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Via Facsimile and Regular Mail
Ms. Jean A. Webb
Secretary of the Commission
Commodity Futures Trading Commission
Three Lafayette Centre
1155 21st Street, N.W.
Washington, D.C. 20581
RE: FCM/IB Risk Disclosure Amendments
[62 F.R. 47612]
Dear Ms. Webb:
National Futures Association ("NFA") respectfully submits the following comments in response to a release issued by the Commodity Futures Trading Commission ("Commission") in the September 10, 1997 Federal Register. In that release, the Commission solicited comment on proposed amendments to Rule 1.55.
The proposed amendments to Rule 1.55 would relieve futures commission merchants ("FCMs") and introducing brokers ("IBs") of the current requirement to furnish written risk disclosure statements to certain financially accredited investors, as defined in proposed rule 1.55(f). The proposed amendments would also relieve FCMs and IBs of the requirement to obtain from such customers written acknowledgments of the receipt of the risk disclosure statement before opening a commodity futures account, unless the FCM or IB elected to require such written acknowledgment. Additionally, the Commission proposes amendments which would relieve FCMs and IBs of the obligation to furnish disclosure statements required under Rules 30.6(a), 33.7(a), 1.65(a)(3) and 190.10(c) to financially accredited customers.
NFA fully supports the Commission's efforts both to reduce the regulatory burdens associated with opening a commodity futures account and to facilitate use of the futures markets by certain institutional market participants and other financially accredited investors. These endeavors will most certainly add to the efficiency of the regulated markets, thereby making them more attractive to institutional market participants. With the inclusion of certain clarifications which are discussed below, NFA wholeheartedly embraces the Commission's proposal.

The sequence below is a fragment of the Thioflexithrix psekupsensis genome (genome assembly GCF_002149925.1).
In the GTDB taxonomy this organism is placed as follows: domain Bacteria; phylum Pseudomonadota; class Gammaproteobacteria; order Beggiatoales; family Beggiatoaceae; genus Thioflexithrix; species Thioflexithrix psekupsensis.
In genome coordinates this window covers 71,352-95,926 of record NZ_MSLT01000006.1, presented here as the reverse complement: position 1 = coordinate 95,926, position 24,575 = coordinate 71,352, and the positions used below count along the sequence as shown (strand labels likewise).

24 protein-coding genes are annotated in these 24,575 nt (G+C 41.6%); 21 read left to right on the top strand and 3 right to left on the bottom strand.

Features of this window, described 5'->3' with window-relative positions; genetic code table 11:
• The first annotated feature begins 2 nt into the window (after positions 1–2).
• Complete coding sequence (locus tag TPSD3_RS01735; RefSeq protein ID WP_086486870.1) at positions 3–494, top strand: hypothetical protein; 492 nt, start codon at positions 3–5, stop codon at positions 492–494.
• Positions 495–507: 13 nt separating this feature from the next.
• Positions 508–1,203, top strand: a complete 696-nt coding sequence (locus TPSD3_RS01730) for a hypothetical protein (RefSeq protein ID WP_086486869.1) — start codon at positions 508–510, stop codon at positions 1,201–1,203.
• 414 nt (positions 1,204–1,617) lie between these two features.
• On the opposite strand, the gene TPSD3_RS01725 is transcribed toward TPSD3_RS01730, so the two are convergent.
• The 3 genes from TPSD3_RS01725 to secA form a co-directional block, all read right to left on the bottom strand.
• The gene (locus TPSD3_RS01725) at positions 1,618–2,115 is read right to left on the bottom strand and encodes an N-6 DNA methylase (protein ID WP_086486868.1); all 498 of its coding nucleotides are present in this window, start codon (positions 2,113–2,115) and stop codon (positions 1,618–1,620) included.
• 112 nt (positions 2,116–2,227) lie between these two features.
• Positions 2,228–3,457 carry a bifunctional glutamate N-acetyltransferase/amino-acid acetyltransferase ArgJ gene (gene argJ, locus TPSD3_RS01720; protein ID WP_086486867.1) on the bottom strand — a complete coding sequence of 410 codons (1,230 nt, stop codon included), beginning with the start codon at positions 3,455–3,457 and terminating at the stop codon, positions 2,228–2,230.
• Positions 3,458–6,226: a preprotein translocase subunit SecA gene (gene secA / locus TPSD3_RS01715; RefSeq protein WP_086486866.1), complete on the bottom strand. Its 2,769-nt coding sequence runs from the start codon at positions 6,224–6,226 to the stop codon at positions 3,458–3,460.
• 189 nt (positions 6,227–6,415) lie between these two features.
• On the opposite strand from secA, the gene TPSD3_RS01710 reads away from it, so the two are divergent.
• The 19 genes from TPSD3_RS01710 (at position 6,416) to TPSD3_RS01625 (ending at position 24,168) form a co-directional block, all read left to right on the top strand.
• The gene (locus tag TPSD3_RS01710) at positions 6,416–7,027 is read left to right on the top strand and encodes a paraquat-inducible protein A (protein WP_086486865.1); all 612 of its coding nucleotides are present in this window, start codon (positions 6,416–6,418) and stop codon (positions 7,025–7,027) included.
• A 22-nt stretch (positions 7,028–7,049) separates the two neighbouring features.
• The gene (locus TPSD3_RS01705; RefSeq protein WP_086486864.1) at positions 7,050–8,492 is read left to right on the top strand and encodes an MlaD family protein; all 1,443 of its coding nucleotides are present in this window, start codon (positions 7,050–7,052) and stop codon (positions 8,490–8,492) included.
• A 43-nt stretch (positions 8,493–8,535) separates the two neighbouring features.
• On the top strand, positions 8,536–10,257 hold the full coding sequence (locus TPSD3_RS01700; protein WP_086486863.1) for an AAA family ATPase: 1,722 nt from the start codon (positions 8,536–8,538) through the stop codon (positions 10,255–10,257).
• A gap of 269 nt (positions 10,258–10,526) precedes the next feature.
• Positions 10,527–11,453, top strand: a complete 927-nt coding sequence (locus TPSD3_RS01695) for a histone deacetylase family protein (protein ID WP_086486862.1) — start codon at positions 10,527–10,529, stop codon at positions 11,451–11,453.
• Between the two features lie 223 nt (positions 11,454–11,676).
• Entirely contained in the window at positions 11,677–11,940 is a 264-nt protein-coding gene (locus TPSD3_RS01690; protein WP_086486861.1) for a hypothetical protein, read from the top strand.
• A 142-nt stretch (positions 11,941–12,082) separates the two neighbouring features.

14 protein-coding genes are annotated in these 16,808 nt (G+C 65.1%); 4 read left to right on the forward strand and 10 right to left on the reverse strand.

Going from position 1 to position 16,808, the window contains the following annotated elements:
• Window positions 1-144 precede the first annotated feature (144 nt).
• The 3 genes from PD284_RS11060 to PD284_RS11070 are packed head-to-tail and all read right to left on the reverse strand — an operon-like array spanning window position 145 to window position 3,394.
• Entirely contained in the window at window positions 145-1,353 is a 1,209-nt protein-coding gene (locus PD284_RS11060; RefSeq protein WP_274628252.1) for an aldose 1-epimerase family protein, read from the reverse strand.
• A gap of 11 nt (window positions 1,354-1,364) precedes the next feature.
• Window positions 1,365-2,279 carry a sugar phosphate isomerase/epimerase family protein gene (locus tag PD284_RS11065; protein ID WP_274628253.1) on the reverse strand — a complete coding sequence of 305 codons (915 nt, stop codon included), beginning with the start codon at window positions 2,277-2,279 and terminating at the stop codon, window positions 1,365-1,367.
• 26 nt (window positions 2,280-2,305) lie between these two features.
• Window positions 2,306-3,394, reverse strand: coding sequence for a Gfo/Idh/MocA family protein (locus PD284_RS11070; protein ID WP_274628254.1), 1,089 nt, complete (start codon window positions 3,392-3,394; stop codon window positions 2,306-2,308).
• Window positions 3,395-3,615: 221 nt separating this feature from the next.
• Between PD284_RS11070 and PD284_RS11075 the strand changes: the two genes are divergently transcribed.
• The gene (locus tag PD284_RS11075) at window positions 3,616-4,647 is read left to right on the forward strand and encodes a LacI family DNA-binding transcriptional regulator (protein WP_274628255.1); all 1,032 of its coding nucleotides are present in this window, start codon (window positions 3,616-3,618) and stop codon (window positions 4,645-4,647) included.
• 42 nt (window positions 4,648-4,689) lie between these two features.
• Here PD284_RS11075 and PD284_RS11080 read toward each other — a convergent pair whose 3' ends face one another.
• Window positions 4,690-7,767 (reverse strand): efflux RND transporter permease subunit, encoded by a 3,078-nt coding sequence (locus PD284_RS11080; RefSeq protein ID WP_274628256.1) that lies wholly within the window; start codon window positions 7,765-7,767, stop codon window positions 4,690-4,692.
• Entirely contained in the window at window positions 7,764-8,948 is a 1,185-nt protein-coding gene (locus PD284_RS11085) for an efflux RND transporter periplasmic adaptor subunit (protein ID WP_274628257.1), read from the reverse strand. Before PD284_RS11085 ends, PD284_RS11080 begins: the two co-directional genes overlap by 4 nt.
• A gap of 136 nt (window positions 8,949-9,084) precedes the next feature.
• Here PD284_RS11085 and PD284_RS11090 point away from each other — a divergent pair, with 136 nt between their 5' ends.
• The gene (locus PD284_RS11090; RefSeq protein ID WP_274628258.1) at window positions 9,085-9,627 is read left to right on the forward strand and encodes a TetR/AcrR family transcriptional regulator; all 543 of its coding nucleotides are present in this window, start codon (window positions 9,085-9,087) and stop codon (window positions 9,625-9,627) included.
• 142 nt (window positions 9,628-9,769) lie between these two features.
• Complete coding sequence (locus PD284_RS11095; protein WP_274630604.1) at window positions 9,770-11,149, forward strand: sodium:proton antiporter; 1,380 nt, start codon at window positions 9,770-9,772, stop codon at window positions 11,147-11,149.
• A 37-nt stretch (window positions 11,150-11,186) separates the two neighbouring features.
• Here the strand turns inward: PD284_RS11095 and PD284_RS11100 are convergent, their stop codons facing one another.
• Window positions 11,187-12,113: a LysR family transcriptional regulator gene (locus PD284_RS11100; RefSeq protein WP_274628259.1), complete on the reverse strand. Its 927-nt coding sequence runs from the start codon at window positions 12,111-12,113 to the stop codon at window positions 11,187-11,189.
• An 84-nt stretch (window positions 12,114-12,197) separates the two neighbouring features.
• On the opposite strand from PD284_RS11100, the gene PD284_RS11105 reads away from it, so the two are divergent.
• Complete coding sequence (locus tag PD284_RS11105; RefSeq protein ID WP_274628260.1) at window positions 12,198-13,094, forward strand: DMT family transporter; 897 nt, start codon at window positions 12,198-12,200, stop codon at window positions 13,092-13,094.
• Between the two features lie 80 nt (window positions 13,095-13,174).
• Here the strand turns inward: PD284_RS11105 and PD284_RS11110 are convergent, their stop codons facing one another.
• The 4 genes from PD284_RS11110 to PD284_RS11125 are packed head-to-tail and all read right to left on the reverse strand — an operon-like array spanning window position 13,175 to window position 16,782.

In July 1997, the Commission adopted amendments to Rules 4.21(b) and 4.31(b) that permit Commodity Pool Operators ("CPOs") and Commodity Trading Advisors ("CTAs") to transmit Disclosure Documents to their clients via electronic transmission, subject to certain procedures that the Commission described therein to ensure that the recipient received the document. For consistency and simplification of procedures, NFA recommends that FCMs and IBs be permitted to provide disclosure statements by electronic means to customers who are not accredited investors, subject to the same terms and conditions applicable to CPOs and CTAs.